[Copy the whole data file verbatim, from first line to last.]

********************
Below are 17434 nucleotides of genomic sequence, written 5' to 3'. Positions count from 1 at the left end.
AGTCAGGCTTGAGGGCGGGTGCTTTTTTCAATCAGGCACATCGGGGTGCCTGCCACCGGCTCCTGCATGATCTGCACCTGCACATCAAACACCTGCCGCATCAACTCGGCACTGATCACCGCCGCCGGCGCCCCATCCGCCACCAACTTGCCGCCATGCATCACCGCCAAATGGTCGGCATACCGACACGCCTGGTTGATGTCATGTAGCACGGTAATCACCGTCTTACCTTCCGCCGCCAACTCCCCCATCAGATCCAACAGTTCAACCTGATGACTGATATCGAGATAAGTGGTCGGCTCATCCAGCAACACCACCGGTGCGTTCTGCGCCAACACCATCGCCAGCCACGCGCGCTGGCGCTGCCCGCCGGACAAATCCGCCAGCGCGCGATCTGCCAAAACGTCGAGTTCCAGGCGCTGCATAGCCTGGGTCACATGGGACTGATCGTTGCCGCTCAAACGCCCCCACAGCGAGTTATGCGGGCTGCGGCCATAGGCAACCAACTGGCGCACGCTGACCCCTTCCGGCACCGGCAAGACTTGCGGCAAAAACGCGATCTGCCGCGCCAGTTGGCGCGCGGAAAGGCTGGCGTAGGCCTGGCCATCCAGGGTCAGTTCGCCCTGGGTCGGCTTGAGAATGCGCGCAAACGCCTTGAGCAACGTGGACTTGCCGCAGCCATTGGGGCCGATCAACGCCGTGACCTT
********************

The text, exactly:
Below are 17434 nucleotides of genomic sequence, written 5' to 3'. Positions count from 1 at the left end.
AGTCAGGCTTGAGGGCGGGTGCTTTTTTCAATCAGGCACATCGGGGTGCCTGCCACCGGCTCCTGCATGATCTGCACCTGCACATCAAACACCTGCCGCATCAACTCGGCACTGATCACCGCCGCCGGCGCCCCATCCGCCACCAACTTGCCGCCATGCATCACCGCCAAATGGTCGGCATACCGACACGCCTGGTTGATGTCATGTAGCACGGTAATCACCGTCTTACCTTCCGCCGCCAACTCCCCCATCAGATCCAACAGTTCAACCTGATGACTGATATCGAGATAAGTGGTCGGCTCATCCAGCAACACCACCGGTGCGTTCTGCGCCAACACCATCGCCAGCCACGCGCGCTGGCGCTGCCCGCCGGACAAATCCGCCAGCGCGCGATCTGCCAAAACGTCGAGTTCCAGGCGCTGCATAGCCTGGGTCACATGGGACTGATCGTTGCCGCTCAAACGCCCCCACAGCGAGTTATGCGGGCTGCGGCCATAGGCAACCAACTGGCGCACGCTGACCCCTTCCGGCACCGGCAAGACTTGCGGCAAAAACGCGATCTGCCGCGCCAGTTGGCGCGCGGAAAGGCTGGCGTAGGCCTGGCCATCCAGGGTCAGTTCGCCCTGGGTCGGCTTGAGAATGCGCGCAAACGCCTTGAGCAACGTGGACTTGCCGCAGCCATTGGGGCCGATCAACGCCGTGACCTT